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Ciência & Saúde Coletiva

Print version ISSN 1413-8123

Ciênc. saúde coletiva vol.19 no.3 Rio de Janeiro Mar. 2014

http://dx.doi.org/10.1590/1413-81232014193.16082013 

Article

Internalized homophobia as a partial mediator between homophobic bullying and self-esteem among youths of sexual minorities in Quebec (Canada)

Homofobia internalizada como mediador parcial do bullying homofóbico e autoestima entre jovens de minorias sexuais em Quebec (Canadá)

Martin Blais 1  

Jesse Gervais 1  

Martine Hébert 1  

1Département de Sexologie, Université du Québec à Montréal. 8888 succ. Centre-Ville Montréal H3C 3P8 Québec Canada. blais.martin@uqam.ca

ABSTRACT

Verbal/psychological homophobic bullying is widespread among youths of sexual minorities. Homophobic bullying has been associated with both high internalized homophobia and low self-esteem. The objectives were to document verbal/psychological homophobic bullying among youths of sexual minorities and model the relationships between homophobic bullying, internalized homophobia and self-esteem. A community sample of 300 youths of sexual minorities aged 14 to 22 years old was used. A structural equation model was tested using a nonlinear, robust estimator implemented in Mplus. The model postulated that homophobic bullying impacts self-esteem both directly and indirectly, via internalized homophobia. 60.7% of the sample reported at least one form of verbal/psychological homophobic bullying. The model explained 29% of the variance of self-esteem, 19.6% of the variance of internalized homophobia and 5.3% of the verbal/psychological homophobic bullying. The model suggests that the relationship between verbal/psychological homophobic bullying and self-esteem is partially mediated by internalized homophobia. The results underscore the importance of initiatives to prevent homophobic bullying in order to prevent its negative effects on the well-being of youths of sexual minorities.

Key words: Internalized homophobia; Homophobic bullying; Self-esteem; Sexual minority

RESUMO

A homofobia verbal/psicológica (bullying homofóbico) é comum entre jovens de minorias sexuais. Está associada com homofobia internalizada e baixa autoestima. Os objetivos foram documentar o bullying homofóbico verbal/psicológico entre jovens de minorias sexuais e modelar a relação entre o bullying homofóbico, homofobia internalizada e autoestima. Foi utilizada uma amostra da comunidade com 300 jovens de minorias sexuais, na faixa etária entre 14 a 22 anos. Foi testado um modelo de equação estrutural usando um estimador não linear, robusto, implementado no Mplus. O modelo postula que o bullying homofóbico tem impacto na autoestima, direta e indiretamente, via homofobia internalizada. Os resultados apontaram que 60,7 % da amostra relataram pelo menos uma forma de bullying homofóbico verbal/psicológico. O modelo explicou 29% da variância da autoestima, 19,6% da variância da homofobia internalizada e 5,3 % do bullying homofóbico verbal/psicológico. O modelo sugere que a relação entre bullying homofóbico verbal/psicológico, assédio moral e autoestima é parcialmente mediada por homofobia internalizada. Os resultados sublinham a importância de iniciativas para prevenir o bullying homofóbico, evitando os efeitos negativos sobre o bem-estar dos jovens de minorias sexuais.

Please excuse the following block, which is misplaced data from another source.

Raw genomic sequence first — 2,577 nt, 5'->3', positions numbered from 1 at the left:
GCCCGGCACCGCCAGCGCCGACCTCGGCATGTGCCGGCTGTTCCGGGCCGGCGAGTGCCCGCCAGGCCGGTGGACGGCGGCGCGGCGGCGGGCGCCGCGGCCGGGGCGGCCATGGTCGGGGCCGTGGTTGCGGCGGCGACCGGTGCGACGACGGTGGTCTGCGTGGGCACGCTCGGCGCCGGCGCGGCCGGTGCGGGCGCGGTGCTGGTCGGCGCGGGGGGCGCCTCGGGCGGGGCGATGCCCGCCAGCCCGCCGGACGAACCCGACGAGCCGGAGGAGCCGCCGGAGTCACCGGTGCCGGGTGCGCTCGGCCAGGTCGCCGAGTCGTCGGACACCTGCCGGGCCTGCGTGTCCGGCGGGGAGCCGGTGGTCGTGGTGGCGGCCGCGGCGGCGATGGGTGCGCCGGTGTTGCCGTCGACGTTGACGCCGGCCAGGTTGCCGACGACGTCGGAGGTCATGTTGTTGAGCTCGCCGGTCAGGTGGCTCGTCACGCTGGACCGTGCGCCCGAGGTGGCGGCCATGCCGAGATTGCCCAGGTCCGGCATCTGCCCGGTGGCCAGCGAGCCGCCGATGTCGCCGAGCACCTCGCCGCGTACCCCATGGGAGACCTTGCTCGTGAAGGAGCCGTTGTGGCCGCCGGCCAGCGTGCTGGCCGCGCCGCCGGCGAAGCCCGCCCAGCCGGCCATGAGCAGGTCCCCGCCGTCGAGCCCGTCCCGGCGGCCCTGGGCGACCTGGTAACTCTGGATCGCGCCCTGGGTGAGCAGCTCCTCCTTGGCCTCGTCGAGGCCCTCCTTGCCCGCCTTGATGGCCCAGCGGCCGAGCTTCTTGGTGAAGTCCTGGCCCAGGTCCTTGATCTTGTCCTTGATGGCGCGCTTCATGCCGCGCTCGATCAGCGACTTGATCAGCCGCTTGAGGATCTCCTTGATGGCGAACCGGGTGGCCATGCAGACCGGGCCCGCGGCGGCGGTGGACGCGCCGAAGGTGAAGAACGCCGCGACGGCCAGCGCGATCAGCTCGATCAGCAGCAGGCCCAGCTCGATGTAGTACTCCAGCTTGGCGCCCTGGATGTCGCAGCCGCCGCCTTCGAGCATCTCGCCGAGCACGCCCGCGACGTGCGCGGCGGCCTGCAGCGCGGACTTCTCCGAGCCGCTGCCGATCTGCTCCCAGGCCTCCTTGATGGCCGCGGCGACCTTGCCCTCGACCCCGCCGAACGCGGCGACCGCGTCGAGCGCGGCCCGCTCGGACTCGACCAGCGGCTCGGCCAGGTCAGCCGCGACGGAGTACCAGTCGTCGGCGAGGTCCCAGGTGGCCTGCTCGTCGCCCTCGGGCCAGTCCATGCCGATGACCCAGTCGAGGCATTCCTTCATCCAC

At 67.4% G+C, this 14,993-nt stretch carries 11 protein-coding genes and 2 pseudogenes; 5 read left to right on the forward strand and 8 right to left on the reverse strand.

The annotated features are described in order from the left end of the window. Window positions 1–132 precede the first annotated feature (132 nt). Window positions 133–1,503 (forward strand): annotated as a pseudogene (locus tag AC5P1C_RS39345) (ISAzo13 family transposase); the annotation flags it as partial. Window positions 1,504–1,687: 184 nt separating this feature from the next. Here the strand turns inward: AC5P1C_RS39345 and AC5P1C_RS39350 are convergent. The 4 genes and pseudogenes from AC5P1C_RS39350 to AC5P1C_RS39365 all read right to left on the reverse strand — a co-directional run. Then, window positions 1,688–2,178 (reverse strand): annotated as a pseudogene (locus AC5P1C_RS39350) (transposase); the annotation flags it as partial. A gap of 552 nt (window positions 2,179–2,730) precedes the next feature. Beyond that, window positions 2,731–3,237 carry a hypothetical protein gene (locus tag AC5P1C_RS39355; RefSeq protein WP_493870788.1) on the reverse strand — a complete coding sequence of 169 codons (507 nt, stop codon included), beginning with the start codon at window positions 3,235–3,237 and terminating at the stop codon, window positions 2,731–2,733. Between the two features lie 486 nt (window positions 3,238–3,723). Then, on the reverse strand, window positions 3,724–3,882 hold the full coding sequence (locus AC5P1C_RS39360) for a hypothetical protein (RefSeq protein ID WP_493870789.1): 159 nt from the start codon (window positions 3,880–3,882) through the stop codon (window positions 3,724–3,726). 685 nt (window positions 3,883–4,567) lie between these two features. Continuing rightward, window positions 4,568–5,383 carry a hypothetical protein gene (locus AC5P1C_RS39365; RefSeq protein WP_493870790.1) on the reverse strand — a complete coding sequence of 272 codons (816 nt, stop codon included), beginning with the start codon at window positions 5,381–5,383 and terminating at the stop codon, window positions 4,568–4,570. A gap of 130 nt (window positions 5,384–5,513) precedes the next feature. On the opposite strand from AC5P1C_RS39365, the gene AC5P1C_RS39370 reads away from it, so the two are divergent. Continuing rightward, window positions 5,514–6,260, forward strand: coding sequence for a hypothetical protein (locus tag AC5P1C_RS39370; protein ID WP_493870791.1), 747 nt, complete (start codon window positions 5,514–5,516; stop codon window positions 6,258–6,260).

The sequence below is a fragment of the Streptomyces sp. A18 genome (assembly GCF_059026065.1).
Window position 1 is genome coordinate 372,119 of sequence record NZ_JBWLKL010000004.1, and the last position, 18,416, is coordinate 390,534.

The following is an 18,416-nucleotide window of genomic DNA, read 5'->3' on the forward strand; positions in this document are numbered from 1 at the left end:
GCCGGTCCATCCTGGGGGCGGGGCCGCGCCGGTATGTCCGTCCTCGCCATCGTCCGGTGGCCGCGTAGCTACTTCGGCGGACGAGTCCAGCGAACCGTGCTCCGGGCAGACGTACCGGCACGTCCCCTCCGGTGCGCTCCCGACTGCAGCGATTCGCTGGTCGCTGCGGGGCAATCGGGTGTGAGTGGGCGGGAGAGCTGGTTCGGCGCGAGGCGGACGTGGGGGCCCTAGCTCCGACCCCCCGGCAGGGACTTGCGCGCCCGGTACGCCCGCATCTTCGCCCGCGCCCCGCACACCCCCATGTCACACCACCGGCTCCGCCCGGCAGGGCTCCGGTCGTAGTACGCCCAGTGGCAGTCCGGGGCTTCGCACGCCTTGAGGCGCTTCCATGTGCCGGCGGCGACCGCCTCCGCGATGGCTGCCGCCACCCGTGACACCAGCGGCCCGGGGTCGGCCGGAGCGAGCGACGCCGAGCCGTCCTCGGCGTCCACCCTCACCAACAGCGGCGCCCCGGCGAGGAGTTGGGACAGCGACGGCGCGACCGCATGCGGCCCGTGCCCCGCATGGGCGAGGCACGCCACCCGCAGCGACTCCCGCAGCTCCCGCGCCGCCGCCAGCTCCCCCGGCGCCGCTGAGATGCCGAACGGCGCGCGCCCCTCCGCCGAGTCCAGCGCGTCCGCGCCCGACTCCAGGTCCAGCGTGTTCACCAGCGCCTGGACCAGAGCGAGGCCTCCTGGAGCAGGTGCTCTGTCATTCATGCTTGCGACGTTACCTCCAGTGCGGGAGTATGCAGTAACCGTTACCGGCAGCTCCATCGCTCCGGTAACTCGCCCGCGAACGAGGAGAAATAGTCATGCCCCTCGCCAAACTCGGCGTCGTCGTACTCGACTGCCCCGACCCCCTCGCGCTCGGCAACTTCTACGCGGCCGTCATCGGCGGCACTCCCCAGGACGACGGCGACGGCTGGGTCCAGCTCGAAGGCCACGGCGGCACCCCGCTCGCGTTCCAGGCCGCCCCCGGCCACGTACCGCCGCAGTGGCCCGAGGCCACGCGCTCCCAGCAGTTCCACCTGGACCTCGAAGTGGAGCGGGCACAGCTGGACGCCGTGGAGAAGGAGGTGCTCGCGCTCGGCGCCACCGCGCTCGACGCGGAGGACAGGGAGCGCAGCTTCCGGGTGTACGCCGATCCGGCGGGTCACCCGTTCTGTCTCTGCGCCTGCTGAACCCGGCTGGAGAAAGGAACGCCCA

Palavras-Chave: Homofobia internalizada; Bullying homofóbico; Autoestima; Minoria se xual

Introduction

Results from studies conducted in the USA and Canada have shown that homophobic bullying is widespread among sexual minority youths1 - 3. Indeed, up to 87% of lesbian, gay, bisexual, trans-identified, or questioning (LGBTQ) youths have been victims of at least one form of homophobic bullying. Although homophobic bullying can take various forms (e.g. psychological or verbal, physical, sexual, etc.), some studies1 , 3 have suggested that psychological or verbal bullying is the most common form of homophobic bullying. Among LGBQ senior high school students, humiliation and/or teasing (M = 52.1%, F = 48.3%), damage to reputation (M = 46.2%, F = 51.7%) and exclusion and/or rejection (M = 36.2%, F = 33.9%) are the three most common forms of homophobic bullying4.

Althought homophobic bullying is prevalent among LGBTQ youths, they do not represent a homogenous group and the specific forms or correlated of victimization experienced may differ considerably. Rates of homophobic bullying vary according to gender identity and age. Many studies suggest that sexual minority boys are more likely to report verbal homophobic bullying based on sexual orientation1 , 2 , 5 compared to their female counterparts. Taylor et al.'s results3 suggest that trans-identified youths are at higher risk of suffering from verbal homophobic buylling than LGB boys and girls. However, as they get older, youths tend to report lower rates of both physical and verbal homophobic bullying6.

According to the classical definition of the sociometer hypothesis, self-esteem refers to "an internal, subjective index or marker of the degree to which the individual is being included versus excluded by other people"7. As argued elsewhere by Leary8, however, it is more appropriate to conceptualize self-esteem as a signal of one's relational value. Relational value can be defined as "the degree to which a person regards his or her relationship with another individual as valuable, important, or close"9. Therefore, the function of self-esteem could be to notice any impairment in the inclusionary status or relational value of each individual7 , 8. Hence, as a consequence of real or perceived bullying, youths may experience a feeling of exclusion and a deterioration of their perceived relational value, resulting in lower self-esteem. Such results have been reported independently of sexual orientation10 , 11. Homophobic bullying could also have substantial deleterious effects on the self-esteem of LGBTQ youths. LGBT reporting homophobic bullying are more likely to report lower self-esteem12 , 13. Yet, few studies have tried to evaluate which form of homophobic bullying was specifically related to self-esteem. Nevertheless, a study conducted with sexual minority males in their early adulthood revealed that verbal harassment and discrimination based on sexual orientation were associated with low levels of self-esteem, but not physical homophobic bullying14. This association between homophobic bullying and self-esteem appears to be of special interest.